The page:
Wave of support to retain The Barge

By Grimsby Telegraph | Posted: 25 Aug 2017

A CAMPAIGN to keep The Barge pub restaurant afloat and in Grimsby town centre has reached a new high.

An unprecedented tidal wave of support has flooded in for the popular venue to be kept at Riverhead.

Scores of customers and residents have made passionate submissions in the consultation over the plans for a new nine-screen cinema and leisure complex in the heart of Grimsby.

Around 170 submissions have been made to North East Lincolnshire Council supporting the £20 million cinema and leisure plan which could create up to 350 jobs.

But members of the public said that must not be at the cost of losing The Barge.

Nearly 8,300 have so far backed a petition to save the floating pub.

The venue will be hosting its annual Barge Fest on Saturday, September 9, and campaigners are hoping it will not be the last one.

The planning application from BMO Real Estate Partners was submitted last month and outlined the vision for the leisure complex next to Freshney Place.

Developers want to replace the floating bar with a fountain.

The application came just days after North East Lincolnshire Council was awarded £570,000 from central government to help kickstart town centre developments, including the so-called town centre Gateway Entrance around Frederick Ward Way, Peaks Parkway and Victoria Street.

That project includes a “waterside” promenade retail and leisure site near Alexandra Dock.

At the time of the application, development director Maurice Fitzgerald said: “This is an exciting time for Freshney Place.

“We have worked for a couple of years in formulating ideas in partnership with the council, and the public consultation is our opportunity to obtain the views of local people before finalising the designs to be submitted in a formal planning application.”

Barge owner, Derrick Howard submitted his view to the council urging planners to retain The Barge at Riverhead.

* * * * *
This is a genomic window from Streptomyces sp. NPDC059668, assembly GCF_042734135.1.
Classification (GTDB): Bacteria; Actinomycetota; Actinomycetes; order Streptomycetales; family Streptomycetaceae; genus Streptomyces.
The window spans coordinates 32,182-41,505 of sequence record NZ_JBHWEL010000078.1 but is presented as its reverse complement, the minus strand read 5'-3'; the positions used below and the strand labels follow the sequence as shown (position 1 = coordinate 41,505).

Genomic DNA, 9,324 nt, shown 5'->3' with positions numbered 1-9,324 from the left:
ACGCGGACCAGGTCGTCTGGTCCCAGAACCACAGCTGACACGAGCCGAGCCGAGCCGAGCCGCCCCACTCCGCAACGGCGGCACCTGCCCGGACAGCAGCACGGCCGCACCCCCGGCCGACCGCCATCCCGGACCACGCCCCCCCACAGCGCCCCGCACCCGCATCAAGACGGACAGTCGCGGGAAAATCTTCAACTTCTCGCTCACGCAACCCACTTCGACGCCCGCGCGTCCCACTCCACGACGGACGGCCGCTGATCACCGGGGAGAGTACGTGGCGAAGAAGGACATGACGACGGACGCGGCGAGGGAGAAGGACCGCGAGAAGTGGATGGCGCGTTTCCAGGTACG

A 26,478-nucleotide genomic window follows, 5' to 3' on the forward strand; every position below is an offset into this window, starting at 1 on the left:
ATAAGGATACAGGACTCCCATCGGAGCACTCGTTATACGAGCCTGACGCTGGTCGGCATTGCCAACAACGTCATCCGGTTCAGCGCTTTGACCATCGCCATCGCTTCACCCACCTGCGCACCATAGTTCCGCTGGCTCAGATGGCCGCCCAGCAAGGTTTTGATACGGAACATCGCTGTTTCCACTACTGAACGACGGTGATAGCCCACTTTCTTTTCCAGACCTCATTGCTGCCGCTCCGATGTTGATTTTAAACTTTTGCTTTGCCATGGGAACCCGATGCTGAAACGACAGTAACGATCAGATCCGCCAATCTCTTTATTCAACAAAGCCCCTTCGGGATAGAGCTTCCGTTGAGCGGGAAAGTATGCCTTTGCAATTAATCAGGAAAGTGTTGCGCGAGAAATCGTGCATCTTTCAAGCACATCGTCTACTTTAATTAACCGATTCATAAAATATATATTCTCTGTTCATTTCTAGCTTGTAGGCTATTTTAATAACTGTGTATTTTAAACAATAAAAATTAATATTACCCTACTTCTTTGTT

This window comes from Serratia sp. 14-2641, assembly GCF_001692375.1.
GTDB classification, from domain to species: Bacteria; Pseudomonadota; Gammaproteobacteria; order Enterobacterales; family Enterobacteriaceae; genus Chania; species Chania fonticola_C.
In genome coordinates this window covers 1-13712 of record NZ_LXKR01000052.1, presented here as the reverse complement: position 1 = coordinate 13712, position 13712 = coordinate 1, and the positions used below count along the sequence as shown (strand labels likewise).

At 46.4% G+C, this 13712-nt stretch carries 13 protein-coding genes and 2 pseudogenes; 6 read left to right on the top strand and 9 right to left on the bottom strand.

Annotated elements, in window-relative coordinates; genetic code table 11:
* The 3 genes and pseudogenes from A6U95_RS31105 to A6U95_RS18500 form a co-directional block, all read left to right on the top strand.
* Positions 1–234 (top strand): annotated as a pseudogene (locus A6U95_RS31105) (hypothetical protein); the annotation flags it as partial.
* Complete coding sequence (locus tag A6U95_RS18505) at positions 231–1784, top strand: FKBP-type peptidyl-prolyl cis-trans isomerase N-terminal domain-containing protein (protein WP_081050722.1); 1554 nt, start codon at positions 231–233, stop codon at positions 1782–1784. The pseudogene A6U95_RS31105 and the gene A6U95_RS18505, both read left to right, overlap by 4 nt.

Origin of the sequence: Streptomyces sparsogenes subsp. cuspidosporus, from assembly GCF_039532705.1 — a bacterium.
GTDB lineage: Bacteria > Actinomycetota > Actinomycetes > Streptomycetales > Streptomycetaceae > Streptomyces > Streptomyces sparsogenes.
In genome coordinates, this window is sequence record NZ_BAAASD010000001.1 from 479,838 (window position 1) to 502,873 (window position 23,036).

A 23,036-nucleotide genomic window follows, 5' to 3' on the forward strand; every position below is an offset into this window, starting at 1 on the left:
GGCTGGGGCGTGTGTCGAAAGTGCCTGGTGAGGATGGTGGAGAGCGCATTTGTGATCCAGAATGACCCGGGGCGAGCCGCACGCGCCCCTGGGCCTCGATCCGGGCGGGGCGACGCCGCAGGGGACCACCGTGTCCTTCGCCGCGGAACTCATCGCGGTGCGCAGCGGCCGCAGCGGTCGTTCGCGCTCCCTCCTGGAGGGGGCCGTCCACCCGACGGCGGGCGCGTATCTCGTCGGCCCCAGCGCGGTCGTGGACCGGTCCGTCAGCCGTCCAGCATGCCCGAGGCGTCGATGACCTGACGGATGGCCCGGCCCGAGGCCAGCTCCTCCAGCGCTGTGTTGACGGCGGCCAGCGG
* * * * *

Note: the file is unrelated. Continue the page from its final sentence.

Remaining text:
He said: “We would like to look for an opportunity to relocate so that The Barge is not lost. Ideally this would be as close to the current position as possible but if relocation has to be outside the Riverhead then this should be explored.”

He urged planners to consider first, the identification of suitable and alternative mooring for The Barge.

Second, that the costs associated with the relocation of The Barge should be borne by the developer and that this should be subject to a condition being applied to any forthcoming planning consent and that part of this condition is that the relocation of The Barge should be prior to groundworks commencing on the potential development site.

Derrick said: “The Barge offers a sense of place and community, a feature well-loved enough to garner such support and everything that can be done to save it should be done.

“The Barge continues its links with the fishing past, port and places like Victoria Mills, it echoes the past when the watercourses would have bustled with boats, ships and barges, it would be a great loss to see these links permanently broken.”

He said the floating venue had served customers for more than 35 years and employs ten staff and had thrived while many other pub chains, including Yates, Walkabout, Chicago Rock and Wetherspoons had failed.

In a submission to the council, supporter Camilla Whitworth said: “I do not object to regenerating Grimsby; clearly we need outside investors to make Grimsby great again. However, I do object to purposefully destroying profitable, viable business.

“And for what? A fountain?

“The Barge is the heart and soul of town. We are a fishing town, why do these plans wish to sabotage the culture and spirit of our fishing heritage?”

“The Barge is a conversation point, a photo opportunity to visitors, a friendly reception guaranteed every time, a place to get wholesome food, which is locally sourced. And the plans want to replace it with ... a fountain.”

Bev Holmes wrote: “Our emphasis should be on the local businesses. Yes, I would enjoy it if I could eat at a Nando’s or suchlike on my doorstep but I prefer going to smaller local-run businesses. This has been a popular topic of conversation amongst my friends, family and work colleagues and not one person thinks it should go!

“This may not be a council-funded project but you can ultimately have a say on the final plans.”

The Barge owner is meeting the developers and council chiefs on September 7.

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